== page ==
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Example 4.1.3: A Hexagonal cell within 4-cell system has a radius of 1.387 km.
A total of 60 channels are used within the entire system.
If the load per user is 0.029 Erlangs, and 1 call/hour,
compute the following for an Erlang C system that has a 5% probability of a
delayed call:
(a) How many users per square kilometer will this system support?
Given that the area covered per cell is 2.5981R 2 where R is the radius of a cell.


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Given: Cell radius, R=1.387 km,
Area covered per cell is 2.5981x(1.387) 5 sq.km.
Number of cells per cluster = 4
Total number of channels = 60
Therefore, number of channels per cell = 60/4 = 15 channels.
From Erlang C chart, for 5% probability of delay with C= 15,
traffic intensity = 9.044 Erlangs.
Therefore, number of users = total traffic intensity/traffic per user
= 9.044/0.029 = 311 users
=311 users/5 sq.km = 62 users/sq.km


TC301 Telecommunication Systems

5. Queuing Systems-Server-Pool Traffic

Server pools are groups of traffic sources, such as signaling registers and
operator positions, that are used on a shared basis.

Service requests that cannot be satisfied immediately are placed in a queue and
served on a first-in, first-out (FIFO) basis.
Server-pool traffic is directly related to offered traffic, server holding time and
call-attempt factor and is inversely related to call-holding time.
This is expressed as follows:



AS = server-pool traffic in Erlangs

AT = total traffic served in Erlangs
TS = mean server-holding time in hours
TC = mean call-holding time in hours

C = call-attempt factor (dimensionless)


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Total traffic served refers to the total offered traffic that requires the services
of the specific server pool for some portion of the call.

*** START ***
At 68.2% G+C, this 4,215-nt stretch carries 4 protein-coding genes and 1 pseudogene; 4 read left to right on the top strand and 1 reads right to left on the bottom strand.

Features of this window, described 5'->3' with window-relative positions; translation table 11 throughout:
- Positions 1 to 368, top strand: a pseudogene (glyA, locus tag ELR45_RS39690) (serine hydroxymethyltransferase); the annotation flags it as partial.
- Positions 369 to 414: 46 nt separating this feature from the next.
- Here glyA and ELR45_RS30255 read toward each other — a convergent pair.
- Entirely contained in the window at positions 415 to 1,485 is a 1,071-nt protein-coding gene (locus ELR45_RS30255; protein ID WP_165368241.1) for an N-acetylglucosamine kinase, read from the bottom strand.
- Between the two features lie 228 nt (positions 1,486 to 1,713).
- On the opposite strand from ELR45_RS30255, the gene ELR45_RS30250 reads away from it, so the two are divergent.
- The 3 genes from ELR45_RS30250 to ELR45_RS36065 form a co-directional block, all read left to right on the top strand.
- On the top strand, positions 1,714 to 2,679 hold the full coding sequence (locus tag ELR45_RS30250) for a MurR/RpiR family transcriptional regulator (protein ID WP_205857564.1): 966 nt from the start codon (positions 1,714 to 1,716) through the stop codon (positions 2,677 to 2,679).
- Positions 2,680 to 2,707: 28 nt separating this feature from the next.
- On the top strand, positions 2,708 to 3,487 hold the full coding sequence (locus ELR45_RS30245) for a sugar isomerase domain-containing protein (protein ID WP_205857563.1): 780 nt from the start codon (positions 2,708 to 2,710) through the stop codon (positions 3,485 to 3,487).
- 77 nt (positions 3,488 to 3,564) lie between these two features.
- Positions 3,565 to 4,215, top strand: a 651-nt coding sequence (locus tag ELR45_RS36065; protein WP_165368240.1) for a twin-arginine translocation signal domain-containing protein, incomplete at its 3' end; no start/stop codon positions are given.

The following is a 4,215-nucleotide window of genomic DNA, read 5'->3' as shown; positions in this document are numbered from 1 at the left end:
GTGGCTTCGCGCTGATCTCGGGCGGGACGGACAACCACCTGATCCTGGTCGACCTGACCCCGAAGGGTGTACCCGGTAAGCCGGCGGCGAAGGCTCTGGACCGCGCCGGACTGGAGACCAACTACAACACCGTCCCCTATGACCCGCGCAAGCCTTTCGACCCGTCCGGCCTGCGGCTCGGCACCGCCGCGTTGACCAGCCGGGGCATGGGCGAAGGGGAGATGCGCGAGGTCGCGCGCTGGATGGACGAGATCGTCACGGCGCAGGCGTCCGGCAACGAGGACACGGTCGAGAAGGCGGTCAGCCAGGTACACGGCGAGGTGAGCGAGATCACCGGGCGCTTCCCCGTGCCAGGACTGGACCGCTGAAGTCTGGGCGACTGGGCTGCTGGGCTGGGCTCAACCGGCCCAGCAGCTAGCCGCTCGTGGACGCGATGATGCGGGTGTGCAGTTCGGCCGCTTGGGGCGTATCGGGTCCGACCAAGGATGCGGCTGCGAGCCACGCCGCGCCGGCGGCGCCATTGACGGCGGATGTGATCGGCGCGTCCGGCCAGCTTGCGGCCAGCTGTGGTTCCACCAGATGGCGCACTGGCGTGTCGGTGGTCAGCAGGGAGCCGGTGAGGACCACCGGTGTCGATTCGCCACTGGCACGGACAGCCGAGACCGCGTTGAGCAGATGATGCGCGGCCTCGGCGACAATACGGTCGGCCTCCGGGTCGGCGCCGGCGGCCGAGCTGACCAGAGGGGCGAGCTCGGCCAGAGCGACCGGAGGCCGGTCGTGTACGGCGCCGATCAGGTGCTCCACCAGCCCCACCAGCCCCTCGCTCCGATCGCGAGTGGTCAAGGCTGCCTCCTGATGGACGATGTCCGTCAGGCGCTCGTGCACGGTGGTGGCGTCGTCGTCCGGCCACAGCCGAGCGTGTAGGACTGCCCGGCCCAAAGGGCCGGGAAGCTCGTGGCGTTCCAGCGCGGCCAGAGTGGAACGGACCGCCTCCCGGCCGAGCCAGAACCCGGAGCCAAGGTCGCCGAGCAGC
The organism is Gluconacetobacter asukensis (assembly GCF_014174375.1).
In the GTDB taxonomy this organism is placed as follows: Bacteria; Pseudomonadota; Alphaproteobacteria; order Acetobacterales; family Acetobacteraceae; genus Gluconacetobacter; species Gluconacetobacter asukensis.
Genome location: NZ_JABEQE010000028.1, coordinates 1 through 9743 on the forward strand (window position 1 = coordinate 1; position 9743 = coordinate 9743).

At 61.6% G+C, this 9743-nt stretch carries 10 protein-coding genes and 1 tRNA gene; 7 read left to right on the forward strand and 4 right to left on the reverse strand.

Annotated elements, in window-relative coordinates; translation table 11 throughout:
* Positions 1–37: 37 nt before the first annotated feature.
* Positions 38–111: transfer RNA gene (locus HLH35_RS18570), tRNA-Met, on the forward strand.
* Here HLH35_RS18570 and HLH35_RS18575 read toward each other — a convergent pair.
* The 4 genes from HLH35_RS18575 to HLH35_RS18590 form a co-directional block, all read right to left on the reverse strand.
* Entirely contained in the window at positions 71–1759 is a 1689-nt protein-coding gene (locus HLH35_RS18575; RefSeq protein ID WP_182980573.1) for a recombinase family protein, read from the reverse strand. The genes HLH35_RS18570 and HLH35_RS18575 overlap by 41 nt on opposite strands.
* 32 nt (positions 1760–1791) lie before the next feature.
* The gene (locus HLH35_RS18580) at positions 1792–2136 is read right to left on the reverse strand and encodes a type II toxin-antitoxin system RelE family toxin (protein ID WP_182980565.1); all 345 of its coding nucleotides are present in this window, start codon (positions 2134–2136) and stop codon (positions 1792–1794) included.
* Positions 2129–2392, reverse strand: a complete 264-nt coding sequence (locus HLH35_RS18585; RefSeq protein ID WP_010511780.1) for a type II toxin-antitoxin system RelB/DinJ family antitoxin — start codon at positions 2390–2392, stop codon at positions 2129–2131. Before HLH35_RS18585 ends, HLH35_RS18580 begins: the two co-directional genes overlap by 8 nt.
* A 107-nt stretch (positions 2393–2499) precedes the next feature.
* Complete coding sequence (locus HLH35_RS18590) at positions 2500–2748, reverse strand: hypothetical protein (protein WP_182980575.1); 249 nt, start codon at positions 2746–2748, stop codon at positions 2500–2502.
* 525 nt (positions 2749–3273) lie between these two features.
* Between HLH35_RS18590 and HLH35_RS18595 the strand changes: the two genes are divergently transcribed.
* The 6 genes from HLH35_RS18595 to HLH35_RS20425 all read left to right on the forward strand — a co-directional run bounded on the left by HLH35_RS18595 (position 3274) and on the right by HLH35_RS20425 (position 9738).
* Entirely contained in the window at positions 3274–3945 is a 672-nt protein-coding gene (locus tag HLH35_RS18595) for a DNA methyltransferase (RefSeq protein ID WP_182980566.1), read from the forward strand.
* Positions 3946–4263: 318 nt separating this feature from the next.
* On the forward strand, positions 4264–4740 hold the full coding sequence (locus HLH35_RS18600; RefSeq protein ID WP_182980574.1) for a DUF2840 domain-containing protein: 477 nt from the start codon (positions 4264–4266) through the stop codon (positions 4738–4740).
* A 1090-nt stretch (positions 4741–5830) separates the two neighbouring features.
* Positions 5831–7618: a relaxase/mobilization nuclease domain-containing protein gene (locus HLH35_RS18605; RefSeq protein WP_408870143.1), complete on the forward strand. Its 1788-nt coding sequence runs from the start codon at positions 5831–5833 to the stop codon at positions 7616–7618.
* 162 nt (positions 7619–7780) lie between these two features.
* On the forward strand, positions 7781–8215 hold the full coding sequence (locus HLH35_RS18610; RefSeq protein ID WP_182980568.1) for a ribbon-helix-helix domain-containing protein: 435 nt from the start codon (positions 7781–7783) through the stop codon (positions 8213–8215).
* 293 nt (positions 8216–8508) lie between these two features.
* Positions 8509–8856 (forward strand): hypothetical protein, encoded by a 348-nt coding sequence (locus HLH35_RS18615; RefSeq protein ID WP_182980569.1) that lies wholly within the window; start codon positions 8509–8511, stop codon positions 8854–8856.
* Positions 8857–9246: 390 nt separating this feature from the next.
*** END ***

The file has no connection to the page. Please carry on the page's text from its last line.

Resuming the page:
For example, a dual-tone multi-frequency (DTMF) receiver pool is
dimensioned to serve only the DTMF tone-dialing portion of total switch traffic
generated by DTMF signaling resources.
The mean server-holding time is the arithmetic average of all server-holding
times for the specific server pool.
We can calculate mean server-holding time for calls with different holdingtime characteristics using the following equation:

TS a.T1 b.T2 k.Tn

Where TS = mean server-holding time in hours
T1, T2, , Tn = individual server-holding times in hours
a, b, , k = fractions of total traffic served (a+b++k=1)


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Example: Determine the mean DTMF receiving-holding time for a switch

where subscribers dial local calls using a 7-digit number and long-distance
calls using an 11-digit number.
Assume that 70% of the calls are local calls, the remainder are long-distance
calls, and the typical signaling register holding times found in the following
table is applicable.
Signal register

Of digits


Or Sent



Local dial-pulse (DP) receiver






Local DTMF receiver






Incoming MF receiver






Outgoing MF sender






TS (0.7)(8.1 s) (0.3)(12.0 s) 9.27 s


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Call-attempt factors are dimensionless numbers that adjust offered traffic intensity
to compensate for call attempts that do not result in complete calls.
Therefore, call-attempt factors are inversely proportional to the fraction of
completed calls as defined in the following equation:

C 1 k